Welcome back to the studio everybody!
My name is Jim and in this video I’m showing you how to add color to your
clay. So if you’re curious get ready! Now there’s two basic ways you
can add color to clay. One way is using raw materials like these here and the
other way is by using what are called mason stains. Now these are combinations
of oxides and ceramic frits that create reliable, rich, bold and
uniform colors for your clay. Here are some ceramic raw materials. Yellow iron
oxide, copper carbonate, red iron oxide, chrome oxide, manganese dioxide and
cobalt carbonate. You know the Statue of Liberty is made of copper and when copper
gets weathered and oxidizes over time it forms a thin layer of copper carbonate.
That’s why it’s green. Now red iron oxide is oxidized iron. Rust. That’s why it’s
that reddish brownish color. When rust forms on your car the outer layer of
rust is a condensed layer of red iron oxide. Now these last three you see in
glaze recipes but they’re not really good for clay because they’re toxic.
Chrome turns a clay green, cobalt turns a clay blue actually, and manganese dioxide
will turn a clay body black. Especially if you use more of it but you have to
wear gloves and the fumes from the kiln are toxic so I don’t recommend using it.
So here we have hunter green, crimson red robin’s egg blue, and tangerine. I also
have a black. Depending on the color, any one of these can be $10 a pound or $10
for a quarter pound so use them wisely. Let’s make some colored clay! In this
video I’m using two pounds of a very white porcelain. I’m gonna add 1% of this
black Mason stain which is about 5 grams per pound and I also have a respirator
because it is not good to breathe in dust from the Mason stains or anything
for that matter. Use a different surface to wedge this up because it might stain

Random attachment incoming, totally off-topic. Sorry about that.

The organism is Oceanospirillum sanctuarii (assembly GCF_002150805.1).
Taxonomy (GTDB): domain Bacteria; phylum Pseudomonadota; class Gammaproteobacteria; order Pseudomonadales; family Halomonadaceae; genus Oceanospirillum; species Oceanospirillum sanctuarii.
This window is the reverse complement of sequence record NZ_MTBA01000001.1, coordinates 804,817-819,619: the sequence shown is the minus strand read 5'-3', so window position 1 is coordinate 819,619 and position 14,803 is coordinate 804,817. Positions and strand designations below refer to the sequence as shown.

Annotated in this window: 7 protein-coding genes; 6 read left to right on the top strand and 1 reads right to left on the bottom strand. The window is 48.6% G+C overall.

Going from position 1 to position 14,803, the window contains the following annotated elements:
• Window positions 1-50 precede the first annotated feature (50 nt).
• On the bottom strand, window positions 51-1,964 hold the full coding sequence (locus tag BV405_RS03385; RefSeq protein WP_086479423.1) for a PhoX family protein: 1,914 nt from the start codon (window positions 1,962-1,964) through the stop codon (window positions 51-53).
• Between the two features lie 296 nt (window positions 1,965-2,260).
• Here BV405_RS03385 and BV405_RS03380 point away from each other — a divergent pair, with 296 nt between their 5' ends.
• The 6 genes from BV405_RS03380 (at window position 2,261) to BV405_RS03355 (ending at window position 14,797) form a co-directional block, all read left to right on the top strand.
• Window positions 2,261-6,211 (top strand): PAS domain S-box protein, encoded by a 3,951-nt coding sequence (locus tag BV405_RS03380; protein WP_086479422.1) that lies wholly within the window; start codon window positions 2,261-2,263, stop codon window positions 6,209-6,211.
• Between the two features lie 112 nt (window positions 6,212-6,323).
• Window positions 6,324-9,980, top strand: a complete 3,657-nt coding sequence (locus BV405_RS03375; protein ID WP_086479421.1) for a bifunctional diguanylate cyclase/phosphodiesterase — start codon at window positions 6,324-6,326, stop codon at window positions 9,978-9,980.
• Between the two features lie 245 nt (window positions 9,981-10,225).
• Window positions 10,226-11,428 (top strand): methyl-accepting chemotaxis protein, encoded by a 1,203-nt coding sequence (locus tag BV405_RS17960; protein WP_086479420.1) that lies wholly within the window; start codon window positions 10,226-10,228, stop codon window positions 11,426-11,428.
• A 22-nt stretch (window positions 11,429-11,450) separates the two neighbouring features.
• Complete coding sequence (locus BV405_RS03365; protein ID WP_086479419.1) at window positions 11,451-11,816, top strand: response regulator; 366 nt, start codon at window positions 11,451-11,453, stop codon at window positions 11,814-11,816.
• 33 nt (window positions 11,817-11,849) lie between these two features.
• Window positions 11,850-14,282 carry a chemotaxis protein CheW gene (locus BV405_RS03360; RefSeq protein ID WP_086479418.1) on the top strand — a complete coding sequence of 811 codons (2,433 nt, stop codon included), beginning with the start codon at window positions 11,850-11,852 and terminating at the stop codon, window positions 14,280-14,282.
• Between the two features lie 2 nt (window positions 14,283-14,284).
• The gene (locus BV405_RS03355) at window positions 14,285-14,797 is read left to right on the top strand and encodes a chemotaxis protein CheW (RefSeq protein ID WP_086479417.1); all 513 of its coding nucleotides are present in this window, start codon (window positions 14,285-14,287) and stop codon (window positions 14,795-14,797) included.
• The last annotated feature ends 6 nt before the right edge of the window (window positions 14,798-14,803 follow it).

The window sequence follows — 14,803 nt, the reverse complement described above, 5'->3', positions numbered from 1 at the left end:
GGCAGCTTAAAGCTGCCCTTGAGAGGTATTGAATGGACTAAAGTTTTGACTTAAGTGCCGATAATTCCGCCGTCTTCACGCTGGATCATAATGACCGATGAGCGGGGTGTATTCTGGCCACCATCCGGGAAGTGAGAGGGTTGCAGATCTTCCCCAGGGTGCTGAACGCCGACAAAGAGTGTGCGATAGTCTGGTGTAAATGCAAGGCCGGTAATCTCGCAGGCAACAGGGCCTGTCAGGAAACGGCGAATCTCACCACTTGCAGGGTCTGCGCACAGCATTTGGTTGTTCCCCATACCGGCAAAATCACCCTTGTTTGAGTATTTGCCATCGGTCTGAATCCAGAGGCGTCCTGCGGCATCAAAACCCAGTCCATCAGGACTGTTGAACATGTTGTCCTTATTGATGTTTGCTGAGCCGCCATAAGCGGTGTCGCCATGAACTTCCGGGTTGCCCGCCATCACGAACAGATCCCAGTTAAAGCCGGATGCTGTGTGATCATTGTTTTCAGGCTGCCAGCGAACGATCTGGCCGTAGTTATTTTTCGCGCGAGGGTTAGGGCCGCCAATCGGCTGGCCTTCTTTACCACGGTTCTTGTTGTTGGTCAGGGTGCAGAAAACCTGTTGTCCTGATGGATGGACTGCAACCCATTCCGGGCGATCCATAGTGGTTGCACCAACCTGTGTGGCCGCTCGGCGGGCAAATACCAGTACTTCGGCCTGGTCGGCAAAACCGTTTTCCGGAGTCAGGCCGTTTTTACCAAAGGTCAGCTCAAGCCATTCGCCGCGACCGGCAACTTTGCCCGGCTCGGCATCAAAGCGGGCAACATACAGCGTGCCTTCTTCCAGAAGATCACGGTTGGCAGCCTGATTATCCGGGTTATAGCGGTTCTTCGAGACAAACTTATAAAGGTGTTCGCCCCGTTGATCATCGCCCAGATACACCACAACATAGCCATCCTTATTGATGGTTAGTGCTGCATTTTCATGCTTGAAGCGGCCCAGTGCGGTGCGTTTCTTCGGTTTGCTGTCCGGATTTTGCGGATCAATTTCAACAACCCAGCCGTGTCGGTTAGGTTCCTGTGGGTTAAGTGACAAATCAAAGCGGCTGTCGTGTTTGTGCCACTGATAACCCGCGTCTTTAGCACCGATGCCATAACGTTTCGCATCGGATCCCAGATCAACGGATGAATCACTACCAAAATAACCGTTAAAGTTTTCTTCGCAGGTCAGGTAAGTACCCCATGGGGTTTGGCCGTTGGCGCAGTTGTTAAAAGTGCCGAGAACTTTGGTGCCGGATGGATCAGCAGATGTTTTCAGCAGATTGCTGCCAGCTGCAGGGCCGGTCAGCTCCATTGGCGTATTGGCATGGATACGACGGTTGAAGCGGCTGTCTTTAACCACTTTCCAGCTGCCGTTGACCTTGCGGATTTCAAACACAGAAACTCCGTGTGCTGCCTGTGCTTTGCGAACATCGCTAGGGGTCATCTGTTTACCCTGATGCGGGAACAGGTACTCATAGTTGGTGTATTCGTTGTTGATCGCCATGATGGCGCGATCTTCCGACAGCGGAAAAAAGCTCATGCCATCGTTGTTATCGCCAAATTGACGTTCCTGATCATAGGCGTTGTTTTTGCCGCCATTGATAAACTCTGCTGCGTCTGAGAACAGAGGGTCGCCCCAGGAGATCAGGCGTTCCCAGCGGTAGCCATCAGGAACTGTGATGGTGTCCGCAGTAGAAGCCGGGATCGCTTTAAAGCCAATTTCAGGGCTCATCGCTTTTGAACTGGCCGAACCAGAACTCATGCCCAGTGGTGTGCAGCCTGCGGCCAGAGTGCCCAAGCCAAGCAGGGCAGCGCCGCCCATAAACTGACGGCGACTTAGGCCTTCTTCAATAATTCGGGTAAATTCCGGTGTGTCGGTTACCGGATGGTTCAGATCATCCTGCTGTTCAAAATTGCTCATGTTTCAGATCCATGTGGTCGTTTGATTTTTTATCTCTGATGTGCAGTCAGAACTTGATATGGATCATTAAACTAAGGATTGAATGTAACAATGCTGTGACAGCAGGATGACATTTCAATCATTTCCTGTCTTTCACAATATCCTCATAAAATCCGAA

your canvas wherever your workstation is. Now before I wedge this mason stain into
this clay I’m going to cut this clay into four or five pieces or disks. It makes it
much easier to mix the Mason stain in. If you just dump this on the table and roll
it around it takes a lot longer. Mask on! This is more of a gray than a black
but it’s only 1% so you could imagine what 10% might look like. Although next to the
normal clay you can see it’s quite different. It actually fires a little bit
darker too. Here’s a little pebble I made. Your normal test tile, no glaze. And then
here is one with clear glaze on it. It’s a little bit richer, a little bit
deeper with the clear glaze. You can see I didn’t wedge enough for this first
batch so those streaks in there are big chunks of Mason stain. This one should be a lot better. Now I just got my own batch of Mason stands in for the home studio
so I’m looking forward to making some more colored clays. That’s the end of the
video! If you enjoyed it hit the like button and if you want more consider
subscribing and hitting the bell for notifications. I’m Jim and whenever
possible be sure to make do and learn!